5 Soft Plastic Shapes for Summer Bass

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Professional angler Gerald Swindle keeps his soft plastic selection very simple when targeting summer bass. While many anglers experiment with bizarre shapes and inventive colors when the bite gets tough, Swindle quotes a popular viral video when he says, “Ain’t nobody got time for that!”

Embracing simplicity has paid big dividends for Swindle. While he certainly sees the occasional need to switch things up and think outside the box, utilizing these 5 specific shapes and profiles have allowed him to master specific techniques and catch a lot of big summer bass.

1. Big ribbontail worm

 When targeting bass around deep cover or structure, Swindle is a big believer in the Zoom Ol Monster Worm. Although a lot of anglers tend to overlook this classic shape, he keeps one rigged up throughout the entire summer.

“The Ol’ Monster has been around forever and people forget the power of it,” Swindle said. “Big worms really start to shine right after the spawn as post-spawners leave the flats in favor of deeper water. This bad boy doesn’t take any prisoners—its big ribbon tail fools big bass, small bass and everything in between.”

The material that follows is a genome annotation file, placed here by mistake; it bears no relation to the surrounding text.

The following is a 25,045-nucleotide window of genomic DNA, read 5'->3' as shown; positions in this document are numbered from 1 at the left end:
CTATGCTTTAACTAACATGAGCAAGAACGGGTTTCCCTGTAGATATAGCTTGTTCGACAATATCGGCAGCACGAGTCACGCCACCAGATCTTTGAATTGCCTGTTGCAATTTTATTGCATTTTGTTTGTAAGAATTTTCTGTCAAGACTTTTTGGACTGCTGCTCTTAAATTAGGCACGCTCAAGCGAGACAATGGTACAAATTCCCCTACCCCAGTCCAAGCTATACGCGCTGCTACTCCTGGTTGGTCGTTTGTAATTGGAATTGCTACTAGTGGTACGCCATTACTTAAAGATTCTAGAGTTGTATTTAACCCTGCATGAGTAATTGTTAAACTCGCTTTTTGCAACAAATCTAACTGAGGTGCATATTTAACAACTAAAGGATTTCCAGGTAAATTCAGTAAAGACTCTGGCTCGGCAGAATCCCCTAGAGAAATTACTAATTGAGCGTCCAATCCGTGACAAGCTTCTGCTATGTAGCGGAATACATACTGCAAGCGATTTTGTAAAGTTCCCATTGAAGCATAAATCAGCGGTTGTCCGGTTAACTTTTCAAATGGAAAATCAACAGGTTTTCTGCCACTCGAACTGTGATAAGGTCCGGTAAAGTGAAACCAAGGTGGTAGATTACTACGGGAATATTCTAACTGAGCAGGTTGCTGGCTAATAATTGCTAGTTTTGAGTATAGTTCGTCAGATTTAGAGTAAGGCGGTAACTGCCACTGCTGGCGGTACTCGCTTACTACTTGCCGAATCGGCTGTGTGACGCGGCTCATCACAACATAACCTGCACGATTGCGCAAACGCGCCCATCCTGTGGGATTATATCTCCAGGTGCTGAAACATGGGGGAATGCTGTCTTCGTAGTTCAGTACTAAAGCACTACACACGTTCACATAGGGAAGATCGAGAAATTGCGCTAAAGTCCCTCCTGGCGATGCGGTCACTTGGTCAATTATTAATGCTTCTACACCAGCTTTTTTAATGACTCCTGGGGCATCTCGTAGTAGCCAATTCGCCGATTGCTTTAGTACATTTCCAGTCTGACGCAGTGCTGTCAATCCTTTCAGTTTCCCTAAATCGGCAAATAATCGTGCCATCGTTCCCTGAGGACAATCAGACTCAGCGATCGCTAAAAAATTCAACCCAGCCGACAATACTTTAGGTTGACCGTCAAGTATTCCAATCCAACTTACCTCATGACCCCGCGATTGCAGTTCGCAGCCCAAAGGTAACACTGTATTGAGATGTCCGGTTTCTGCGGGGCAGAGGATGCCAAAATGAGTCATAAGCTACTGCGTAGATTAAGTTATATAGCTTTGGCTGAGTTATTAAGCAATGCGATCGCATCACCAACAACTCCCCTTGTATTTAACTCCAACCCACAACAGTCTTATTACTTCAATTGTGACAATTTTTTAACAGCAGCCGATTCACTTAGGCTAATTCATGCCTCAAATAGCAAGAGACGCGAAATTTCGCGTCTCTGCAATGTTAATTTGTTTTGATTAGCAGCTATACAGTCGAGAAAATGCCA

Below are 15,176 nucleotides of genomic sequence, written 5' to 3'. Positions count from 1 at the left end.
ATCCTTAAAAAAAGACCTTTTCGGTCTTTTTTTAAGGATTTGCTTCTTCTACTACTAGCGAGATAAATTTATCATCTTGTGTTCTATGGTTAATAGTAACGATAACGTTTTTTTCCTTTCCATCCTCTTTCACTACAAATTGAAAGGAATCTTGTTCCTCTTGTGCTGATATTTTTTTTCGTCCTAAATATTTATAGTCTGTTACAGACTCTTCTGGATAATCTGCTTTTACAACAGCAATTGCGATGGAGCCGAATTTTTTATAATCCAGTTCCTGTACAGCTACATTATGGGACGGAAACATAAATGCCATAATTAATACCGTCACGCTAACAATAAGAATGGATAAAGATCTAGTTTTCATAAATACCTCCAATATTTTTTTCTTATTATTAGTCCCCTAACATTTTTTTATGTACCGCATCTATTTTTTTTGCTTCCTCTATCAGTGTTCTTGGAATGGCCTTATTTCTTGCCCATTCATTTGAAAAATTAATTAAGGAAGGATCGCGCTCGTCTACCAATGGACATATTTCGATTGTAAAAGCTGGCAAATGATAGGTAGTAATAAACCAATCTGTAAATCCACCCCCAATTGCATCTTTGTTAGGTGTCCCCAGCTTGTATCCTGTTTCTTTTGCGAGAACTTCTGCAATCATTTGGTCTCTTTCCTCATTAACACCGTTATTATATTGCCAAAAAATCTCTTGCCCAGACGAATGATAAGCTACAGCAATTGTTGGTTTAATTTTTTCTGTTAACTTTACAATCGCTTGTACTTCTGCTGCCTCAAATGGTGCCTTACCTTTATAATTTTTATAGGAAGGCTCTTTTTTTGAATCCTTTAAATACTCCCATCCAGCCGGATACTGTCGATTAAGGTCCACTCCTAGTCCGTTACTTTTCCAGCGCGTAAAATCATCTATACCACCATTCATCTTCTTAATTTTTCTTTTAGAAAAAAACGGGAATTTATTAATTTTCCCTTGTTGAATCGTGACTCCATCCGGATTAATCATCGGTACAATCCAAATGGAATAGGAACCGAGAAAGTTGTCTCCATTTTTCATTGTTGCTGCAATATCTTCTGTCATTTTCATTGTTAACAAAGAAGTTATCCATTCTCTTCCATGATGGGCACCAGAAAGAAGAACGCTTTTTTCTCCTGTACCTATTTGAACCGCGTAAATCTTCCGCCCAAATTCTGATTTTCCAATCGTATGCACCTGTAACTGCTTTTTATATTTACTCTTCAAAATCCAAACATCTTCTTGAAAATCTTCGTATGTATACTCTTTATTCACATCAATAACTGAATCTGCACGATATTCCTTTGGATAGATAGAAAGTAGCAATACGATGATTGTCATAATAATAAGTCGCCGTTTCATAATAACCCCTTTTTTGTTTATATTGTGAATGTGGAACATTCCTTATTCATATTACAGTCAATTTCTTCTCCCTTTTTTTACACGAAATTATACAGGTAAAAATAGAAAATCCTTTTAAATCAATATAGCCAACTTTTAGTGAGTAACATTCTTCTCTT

As the water temperature reaches the 72 to 74-degree range, Swindle has noticed enormous deep water leech hatches on many lakes, including his home fishery of Lake Guntersville. Throughout May and June, he catches a lot of bass adorned with leeches exceeding 10 inches in length. This may be the secret behind the effectiveness of the Ol’ Monster.

“I know a lot of guys think an Ol’ Monster imitates a snake—I’m sure it does, but I really think these leech hatches are what makes big worms so attractive to summer bass,” Swindle said. “The hatches tend to take place in 10 to 15 feet of water and big bass will devour them.”

2. Soft jerkbait

If G-Man notices summertime bass aggressively feeding on shad, it’s hard to pry a Zoom Super Fluke out of his hand. Whether he has it rigged on a Scrounger Jig Head or a Fish Head Spin, he’s always ready to cast one toward schooling bass.